The word “snarking” already has been used in the year 1866.
It often is said that C. L. Dodgson (aka Lewis Carroll) invented the word “Snark”. However, at least the onomatopoeic word “snarking” has been mentioned already in the year 1866. The word “snarking” existed already when Carroll started to write The Hunting of the Snark in the year 1874. However, that doesn’t mean that Carroll didn’t create the Term “Snark” with some other meaning. I say that, because I think that Carroll created another word which looks like a known word: “Boots”. But Carroll’s “Boots” is no footwear. It’s a portmanteau.
Here is the text which you saw in the scan shown above:
SERMONS IN STONES. — On the road from Salisbury to Lymington is a milestone which is affirmed by very many to render an audible sound to those who are passing by it. It has been placed on a mound of earth by which it is so far elevated that the top of the stone is about even with the head of the pedestrian traveller. This milestone is situated in that part of the road which traverses the New Forest, near to the village called Burley.
Those who assert that they hear the sound all concur in representing it to be a kind of scratching or scranching, like the edge of an iron-tipped, or the sole of a roughly-nailed, boot being harshly drawn across the gravel. I will not quite compare it to a certain kind of snarking or gnashing, in which the undercrushed Enceladus may hideously indulge as an indication to every passer that he or she is most virulently discontented with such an assignment of abode; because the good Emperor Marcus so sweetly reminds us that the two rows of our teeth were given us for mutual concurrence, not for discord. About as numerous, however, and quite as worthy of credence, are they who maintain that they hear this uncouth salute, as they who deny its utterance. I should state that the former are generally those who are remarkable for having a keen sense of hearing.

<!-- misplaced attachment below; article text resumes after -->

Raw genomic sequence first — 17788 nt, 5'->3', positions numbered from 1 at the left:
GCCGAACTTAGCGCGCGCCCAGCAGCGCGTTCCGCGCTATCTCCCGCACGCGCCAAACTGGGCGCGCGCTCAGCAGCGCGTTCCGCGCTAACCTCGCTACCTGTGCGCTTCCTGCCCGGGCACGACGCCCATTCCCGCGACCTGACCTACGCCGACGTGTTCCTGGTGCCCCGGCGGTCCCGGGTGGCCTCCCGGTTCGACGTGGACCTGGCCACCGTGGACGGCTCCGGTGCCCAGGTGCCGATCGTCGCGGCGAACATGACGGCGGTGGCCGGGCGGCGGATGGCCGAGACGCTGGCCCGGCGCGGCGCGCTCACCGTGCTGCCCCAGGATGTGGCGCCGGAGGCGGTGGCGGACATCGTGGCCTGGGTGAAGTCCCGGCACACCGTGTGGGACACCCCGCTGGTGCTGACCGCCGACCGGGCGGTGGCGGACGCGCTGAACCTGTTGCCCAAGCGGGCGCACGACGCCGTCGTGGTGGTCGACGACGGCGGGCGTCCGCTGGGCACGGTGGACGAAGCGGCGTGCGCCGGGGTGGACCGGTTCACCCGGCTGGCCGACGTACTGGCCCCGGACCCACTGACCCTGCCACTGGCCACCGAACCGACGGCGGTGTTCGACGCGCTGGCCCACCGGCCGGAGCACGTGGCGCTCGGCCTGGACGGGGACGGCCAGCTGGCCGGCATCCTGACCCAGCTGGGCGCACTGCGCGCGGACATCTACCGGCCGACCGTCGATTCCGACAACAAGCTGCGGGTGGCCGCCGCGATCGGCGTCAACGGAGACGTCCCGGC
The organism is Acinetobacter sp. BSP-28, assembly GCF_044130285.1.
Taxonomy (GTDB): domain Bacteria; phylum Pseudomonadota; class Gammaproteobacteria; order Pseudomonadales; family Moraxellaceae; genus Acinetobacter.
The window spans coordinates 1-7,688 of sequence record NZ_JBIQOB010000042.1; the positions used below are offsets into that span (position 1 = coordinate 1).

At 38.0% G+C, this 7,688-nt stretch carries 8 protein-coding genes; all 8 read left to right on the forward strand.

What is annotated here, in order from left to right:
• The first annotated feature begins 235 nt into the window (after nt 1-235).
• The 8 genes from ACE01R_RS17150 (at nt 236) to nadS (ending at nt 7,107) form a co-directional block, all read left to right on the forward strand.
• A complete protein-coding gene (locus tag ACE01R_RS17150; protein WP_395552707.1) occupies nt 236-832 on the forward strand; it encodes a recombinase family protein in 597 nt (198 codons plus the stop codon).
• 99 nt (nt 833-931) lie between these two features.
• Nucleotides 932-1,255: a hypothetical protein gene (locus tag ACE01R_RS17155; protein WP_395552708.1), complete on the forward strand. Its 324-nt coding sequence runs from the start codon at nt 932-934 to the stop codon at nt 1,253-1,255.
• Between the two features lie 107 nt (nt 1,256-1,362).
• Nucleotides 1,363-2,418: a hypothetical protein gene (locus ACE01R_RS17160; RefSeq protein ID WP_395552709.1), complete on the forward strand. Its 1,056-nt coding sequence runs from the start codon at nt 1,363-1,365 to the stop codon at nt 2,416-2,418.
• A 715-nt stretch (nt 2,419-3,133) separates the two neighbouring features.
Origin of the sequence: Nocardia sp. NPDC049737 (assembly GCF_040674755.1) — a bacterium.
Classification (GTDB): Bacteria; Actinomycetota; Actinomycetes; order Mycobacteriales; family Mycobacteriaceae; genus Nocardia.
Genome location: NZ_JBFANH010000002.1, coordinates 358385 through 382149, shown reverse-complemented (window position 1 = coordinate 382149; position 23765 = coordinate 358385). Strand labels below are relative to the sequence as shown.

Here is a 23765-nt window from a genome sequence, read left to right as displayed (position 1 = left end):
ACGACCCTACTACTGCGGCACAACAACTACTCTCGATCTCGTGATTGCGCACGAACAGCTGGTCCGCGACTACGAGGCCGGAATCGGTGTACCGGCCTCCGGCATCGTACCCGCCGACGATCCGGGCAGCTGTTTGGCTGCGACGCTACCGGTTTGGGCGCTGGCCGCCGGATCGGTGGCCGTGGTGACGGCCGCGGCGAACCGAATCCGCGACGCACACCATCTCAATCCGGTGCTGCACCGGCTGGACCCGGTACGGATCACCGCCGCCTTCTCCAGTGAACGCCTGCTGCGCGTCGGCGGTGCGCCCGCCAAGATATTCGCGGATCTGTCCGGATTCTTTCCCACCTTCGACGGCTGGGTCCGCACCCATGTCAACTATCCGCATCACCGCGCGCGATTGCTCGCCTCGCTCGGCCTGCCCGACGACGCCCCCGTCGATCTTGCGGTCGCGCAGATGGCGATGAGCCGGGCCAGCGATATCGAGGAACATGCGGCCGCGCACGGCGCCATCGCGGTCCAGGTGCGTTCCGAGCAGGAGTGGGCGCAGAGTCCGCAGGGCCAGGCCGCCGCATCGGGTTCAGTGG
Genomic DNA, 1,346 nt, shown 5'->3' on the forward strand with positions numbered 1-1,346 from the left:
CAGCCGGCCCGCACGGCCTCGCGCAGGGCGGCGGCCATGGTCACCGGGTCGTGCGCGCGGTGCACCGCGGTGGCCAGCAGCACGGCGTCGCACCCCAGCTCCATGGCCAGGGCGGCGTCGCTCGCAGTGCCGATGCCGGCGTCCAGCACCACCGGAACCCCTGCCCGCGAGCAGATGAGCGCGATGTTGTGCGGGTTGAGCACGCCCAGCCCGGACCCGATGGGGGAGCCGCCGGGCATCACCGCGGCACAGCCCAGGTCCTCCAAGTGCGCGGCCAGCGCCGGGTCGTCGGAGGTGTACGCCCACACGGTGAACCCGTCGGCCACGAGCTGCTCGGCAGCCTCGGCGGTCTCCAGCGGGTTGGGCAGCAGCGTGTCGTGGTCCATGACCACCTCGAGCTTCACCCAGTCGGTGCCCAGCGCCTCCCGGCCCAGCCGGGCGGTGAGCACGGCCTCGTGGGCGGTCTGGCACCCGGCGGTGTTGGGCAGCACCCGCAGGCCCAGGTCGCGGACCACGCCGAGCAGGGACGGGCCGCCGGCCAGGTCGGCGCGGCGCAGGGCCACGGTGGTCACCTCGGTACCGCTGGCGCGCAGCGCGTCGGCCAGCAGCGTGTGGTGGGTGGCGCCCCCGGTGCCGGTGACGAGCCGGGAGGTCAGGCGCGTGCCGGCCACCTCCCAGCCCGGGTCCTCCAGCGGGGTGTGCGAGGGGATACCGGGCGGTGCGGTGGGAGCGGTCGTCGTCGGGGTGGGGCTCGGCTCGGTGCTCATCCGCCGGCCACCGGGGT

From whatever cause, then, this irelike crassitude of restless wayside compliment may arise — whether by reverberation or by subterraneous concitation — I may be allowed, perhaps, to make this narrative the basis of two queries.
1. Is this a singular instance of saxeous vocality; or has a similar cippous eccentricity been observable in other parts of the kingdom? A collateral suit with this I would make the elucidation of the cause.
2. The auricular faculty is enormously different in power in different subjects. It is almost incredible at what a vast distance a sound can be heard by one hearer which is utterly inaudible to another. It will open, I think, a most interesting vein of communication in your columns — if, in deed, the matter is new to them — if I ask for any details; which many will, no doubt, be able to furnish, which may assist in determining the question — At how great a distance has the human voice been satisfactorily proved to have been so heard that words articulately uttered have been plainly distinguished? To what distance, also, has its inarticulate utterance, such as the huntsman’s hail, been recognised? I am, myself, any other than a Crichton, yet my own experiment gives that I can be heard, when reading, at the distance of a furlong.
Source: Notes and Queries, 1866-09-29, Series 3, Volume 10, p. 248
2017-09-06, updated: 2023-04-21